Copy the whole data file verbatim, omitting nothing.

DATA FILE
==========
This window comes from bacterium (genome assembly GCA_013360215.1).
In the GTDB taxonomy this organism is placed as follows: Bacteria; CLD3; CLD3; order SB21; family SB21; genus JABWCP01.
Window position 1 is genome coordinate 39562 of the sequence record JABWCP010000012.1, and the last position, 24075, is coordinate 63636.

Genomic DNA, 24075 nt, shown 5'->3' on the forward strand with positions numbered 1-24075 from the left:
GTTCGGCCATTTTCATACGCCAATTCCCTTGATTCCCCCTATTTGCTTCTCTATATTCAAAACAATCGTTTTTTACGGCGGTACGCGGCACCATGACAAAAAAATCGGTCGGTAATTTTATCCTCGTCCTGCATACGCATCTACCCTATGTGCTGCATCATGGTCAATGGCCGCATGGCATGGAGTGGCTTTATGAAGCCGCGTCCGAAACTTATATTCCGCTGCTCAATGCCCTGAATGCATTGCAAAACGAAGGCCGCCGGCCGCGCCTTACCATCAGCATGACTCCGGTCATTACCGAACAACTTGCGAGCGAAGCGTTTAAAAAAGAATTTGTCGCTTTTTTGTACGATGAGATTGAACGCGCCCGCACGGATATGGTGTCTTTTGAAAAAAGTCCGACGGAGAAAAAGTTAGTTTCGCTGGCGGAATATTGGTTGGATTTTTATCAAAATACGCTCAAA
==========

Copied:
This window comes from bacterium (genome assembly GCA_013360215.1).
In the GTDB taxonomy this organism is placed as follows: Bacteria; CLD3; CLD3; order SB21; family SB21; genus JABWCP01.
Window position 1 is genome coordinate 39562 of the sequence record JABWCP010000012.1, and the last position, 24075, is coordinate 63636.

Genomic DNA, 24075 nt, shown 5'->3' on the forward strand with positions numbered 1-24075 from the left:
GTTCGGCCATTTTCATACGCCAATTCCCTTGATTCCCCCTATTTGCTTCTCTATATTCAAAACAATCGTTTTTTACGGCGGTACGCGGCACCATGACAAAAAAATCGGTCGGTAATTTTATCCTCGTCCTGCATACGCATCTACCCTATGTGCTGCATCATGGTCAATGGCCGCATGGCATGGAGTGGCTTTATGAAGCCGCGTCCGAAACTTATATTCCGCTGCTCAATGCCCTGAATGCATTGCAAAACGAAGGCCGCCGGCCGCGCCTTACCATCAGCATGACTCCGGTCATTACCGAACAACTTGCGAGCGAAGCGTTTAAAAAAGAATTTGTCGCTTTTTTGTACGATGAGATTGAACGCGCCCGCACGGATATGGTGTCTTTTGAAAAAAGTCCGACGGAGAAAAAGTTAGTTTCGCTGGCGGAATATTGGTTGGATTTTTATCAAAATACGCTCAAA